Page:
The harsh reality of war and nineteenth-century surgery is encountered in the anatomical watercolours of Charles Bell. They depict his patients and their injuries, especially the horrific wounds dealt with by army surgeons in Wellington’s army.
“Johnnie! How can we let this pass? Here is such an occasion of seeing gun-shot wounds come to our very door. Let us go!”: Charles Bell to his brother.
Charles Bell (1774-1842) KGH, FRS, FRSE, was a renowned surgeon, anatomist and artist, who discovered Bell’s Palsy and produced many anatomical drawings and watercolours, some of the most important of which were produced while he was working as a medical officer at the Battle of Waterloo in 1815. He was born in Scotland and came to London in 1804. He built up a private teaching practice and then bought the Great Windmill Street School of Anatomy founded by William Hunter. His association with The Middlesex began in 1814 when he was appointed surgeon there. This was followed by appointments as Professor of Anatomy and Surgery at the Royal College of Surgeons in 1824, and then as Professor of Surgery at the new University of London (now University College London). Bell left the University in 1830 and was instrumental in establishing a Medical School at The Middlesex Hospital in 1835. In 1836 Bell went back to Edinburgh to take up a post of Professor of Surgery, and died in 1842.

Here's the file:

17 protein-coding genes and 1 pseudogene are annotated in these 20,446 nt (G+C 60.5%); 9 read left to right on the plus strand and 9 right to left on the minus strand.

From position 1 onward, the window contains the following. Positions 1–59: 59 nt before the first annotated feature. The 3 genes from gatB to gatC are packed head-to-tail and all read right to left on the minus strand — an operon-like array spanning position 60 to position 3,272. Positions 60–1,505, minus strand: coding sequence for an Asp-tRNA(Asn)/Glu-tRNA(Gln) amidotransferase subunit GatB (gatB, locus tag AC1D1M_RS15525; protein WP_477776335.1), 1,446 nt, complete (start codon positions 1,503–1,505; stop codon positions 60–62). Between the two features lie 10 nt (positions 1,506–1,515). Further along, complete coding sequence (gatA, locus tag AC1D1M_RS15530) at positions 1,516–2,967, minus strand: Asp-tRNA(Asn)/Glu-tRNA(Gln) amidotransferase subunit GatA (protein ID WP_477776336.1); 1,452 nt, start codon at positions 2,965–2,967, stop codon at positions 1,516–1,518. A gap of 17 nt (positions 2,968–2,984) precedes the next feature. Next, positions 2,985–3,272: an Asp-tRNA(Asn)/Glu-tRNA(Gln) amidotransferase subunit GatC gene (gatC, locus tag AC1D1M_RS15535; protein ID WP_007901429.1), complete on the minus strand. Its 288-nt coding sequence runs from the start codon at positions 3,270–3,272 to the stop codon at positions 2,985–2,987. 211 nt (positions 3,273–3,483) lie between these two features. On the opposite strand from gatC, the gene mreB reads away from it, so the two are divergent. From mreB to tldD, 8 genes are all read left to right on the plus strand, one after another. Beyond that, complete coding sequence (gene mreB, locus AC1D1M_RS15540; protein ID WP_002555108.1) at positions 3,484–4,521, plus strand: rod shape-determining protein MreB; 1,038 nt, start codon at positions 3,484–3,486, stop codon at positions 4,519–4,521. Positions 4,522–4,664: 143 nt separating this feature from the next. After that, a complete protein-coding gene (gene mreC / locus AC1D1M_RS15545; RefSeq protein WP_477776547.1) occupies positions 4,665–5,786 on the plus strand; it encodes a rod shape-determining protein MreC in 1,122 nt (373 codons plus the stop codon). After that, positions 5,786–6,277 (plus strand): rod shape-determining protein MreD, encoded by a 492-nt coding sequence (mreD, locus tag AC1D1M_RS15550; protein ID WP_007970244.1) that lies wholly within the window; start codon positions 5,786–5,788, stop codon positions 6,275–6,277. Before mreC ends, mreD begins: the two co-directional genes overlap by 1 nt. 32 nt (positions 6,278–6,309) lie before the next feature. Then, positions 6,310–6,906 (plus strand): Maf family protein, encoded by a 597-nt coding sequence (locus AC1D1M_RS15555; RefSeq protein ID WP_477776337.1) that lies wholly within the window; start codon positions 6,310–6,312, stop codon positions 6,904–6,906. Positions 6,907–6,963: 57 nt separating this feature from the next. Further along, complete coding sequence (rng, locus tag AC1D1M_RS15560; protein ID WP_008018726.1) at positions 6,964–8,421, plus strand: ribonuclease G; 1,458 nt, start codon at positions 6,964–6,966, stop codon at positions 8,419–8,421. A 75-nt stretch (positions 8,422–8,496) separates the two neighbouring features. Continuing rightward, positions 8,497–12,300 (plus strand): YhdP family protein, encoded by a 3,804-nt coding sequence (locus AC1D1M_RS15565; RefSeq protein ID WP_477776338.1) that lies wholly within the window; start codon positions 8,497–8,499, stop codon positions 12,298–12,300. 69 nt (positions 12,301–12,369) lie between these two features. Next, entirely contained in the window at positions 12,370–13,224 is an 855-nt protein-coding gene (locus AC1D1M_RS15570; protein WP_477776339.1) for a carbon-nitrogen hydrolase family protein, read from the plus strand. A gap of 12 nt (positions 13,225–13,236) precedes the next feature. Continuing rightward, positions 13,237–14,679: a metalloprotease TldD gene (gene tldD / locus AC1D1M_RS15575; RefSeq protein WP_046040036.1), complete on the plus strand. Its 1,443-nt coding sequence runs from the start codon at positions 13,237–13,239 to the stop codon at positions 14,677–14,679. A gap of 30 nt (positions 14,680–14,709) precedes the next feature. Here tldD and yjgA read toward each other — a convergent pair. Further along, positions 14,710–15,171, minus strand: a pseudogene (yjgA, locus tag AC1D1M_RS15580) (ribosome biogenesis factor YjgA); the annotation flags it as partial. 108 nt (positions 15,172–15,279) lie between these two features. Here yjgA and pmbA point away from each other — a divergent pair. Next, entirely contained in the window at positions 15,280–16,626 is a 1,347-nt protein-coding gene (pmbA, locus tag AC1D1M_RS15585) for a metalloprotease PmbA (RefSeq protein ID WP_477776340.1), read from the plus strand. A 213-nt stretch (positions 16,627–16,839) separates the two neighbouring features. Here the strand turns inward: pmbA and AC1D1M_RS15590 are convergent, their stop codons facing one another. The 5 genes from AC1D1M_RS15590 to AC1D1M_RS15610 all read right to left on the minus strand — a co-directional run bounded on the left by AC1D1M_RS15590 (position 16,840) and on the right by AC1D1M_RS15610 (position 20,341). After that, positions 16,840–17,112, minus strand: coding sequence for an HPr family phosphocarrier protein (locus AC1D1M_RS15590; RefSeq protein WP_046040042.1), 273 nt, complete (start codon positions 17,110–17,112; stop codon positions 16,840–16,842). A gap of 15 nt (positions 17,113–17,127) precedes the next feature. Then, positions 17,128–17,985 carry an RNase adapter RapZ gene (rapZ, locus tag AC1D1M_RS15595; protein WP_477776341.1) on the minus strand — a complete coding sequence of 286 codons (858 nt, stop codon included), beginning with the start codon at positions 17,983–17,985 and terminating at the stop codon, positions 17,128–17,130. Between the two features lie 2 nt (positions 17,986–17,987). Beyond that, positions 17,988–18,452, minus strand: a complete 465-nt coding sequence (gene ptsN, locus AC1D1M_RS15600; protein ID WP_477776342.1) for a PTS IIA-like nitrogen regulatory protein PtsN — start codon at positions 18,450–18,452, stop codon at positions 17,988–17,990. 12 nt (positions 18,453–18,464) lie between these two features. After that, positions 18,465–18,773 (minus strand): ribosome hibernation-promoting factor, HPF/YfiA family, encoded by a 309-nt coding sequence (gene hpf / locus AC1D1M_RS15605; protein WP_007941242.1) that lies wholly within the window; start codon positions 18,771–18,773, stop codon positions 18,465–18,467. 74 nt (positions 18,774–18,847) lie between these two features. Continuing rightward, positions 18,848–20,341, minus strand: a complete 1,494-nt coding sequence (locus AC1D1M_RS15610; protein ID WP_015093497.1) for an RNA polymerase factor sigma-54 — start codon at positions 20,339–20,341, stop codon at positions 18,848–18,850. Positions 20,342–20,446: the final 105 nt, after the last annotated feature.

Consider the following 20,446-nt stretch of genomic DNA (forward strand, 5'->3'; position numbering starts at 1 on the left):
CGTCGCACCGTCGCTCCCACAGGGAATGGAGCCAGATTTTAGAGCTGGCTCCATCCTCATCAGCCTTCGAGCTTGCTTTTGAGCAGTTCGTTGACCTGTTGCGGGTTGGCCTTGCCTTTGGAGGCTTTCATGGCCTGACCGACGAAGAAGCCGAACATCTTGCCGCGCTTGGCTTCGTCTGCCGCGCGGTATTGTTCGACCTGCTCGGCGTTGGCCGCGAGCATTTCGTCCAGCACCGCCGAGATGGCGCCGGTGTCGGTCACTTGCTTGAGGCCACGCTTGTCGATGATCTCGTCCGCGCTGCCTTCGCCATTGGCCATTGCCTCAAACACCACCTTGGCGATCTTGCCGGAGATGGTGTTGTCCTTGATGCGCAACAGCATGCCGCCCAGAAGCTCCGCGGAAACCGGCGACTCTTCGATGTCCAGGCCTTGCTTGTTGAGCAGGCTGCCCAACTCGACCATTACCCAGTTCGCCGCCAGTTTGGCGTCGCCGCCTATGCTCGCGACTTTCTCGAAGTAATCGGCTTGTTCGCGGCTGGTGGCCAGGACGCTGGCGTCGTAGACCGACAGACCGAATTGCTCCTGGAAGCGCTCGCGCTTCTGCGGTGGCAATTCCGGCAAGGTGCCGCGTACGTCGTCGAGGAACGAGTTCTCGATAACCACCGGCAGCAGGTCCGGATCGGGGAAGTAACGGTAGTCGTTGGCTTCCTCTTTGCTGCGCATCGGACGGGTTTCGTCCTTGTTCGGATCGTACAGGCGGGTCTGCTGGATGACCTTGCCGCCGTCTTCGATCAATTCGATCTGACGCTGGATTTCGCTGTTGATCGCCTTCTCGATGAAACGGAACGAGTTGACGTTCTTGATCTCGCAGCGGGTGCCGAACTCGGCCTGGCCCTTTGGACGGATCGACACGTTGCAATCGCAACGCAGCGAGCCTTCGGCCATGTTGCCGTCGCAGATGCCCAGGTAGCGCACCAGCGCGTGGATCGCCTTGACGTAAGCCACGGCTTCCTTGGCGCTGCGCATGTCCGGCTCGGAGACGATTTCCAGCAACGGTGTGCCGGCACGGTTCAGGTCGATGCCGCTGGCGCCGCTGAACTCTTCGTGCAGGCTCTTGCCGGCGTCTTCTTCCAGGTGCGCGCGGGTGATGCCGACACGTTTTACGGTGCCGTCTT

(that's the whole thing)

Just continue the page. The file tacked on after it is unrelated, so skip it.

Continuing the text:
Born into a respectable Scottish family in 1774, Charles Bell was an accomplished anatomist, surgeon, physiologist, author and artist. His highly successful civil medical career coincided with the Revolutionary and Napoleonic Wars of 1792–1815. In early 1809, Sir John Moore’s Peninsular Army landed on the South Coast following the desperate retreat to Corunna. About 28,000 ill and wounded soldiers disembarked, causing consternation in the local population. The army medical services were overwhelmed and Bell was among a number of civilian surgeons who volunteered to help. He performed a similar altruistic service 6 years later in the aftermath of the Battle of Waterloo where 55,000 dead and wounded were left on the field. These sudden transitions from civilian to military surgery were not straightforward and Bell’s operation results in the Brussels hospitals were not impressive. Only one of his 12 amputation cases survived—a mortality rate of 92% which was high even allowing for the more hazardous nature of secondary operations which had had to be delayed long after the initial injury.From: Howard, M. R. 2005. ‘A surgical artist at war: the paintings and sketches of Sir Charles Bell 1809-1815: review’, J R Soc Med, 98 (11): 517.
Wellcome Collection (not for the squeamish).
Crumplin, M. K. H. & Starling, P. original 1819 (2005 reprint). A Surgical Artist at War: The Paintings and Sketches of Sir Charles Bell 1809-1815, Royal College of Surgeons (London).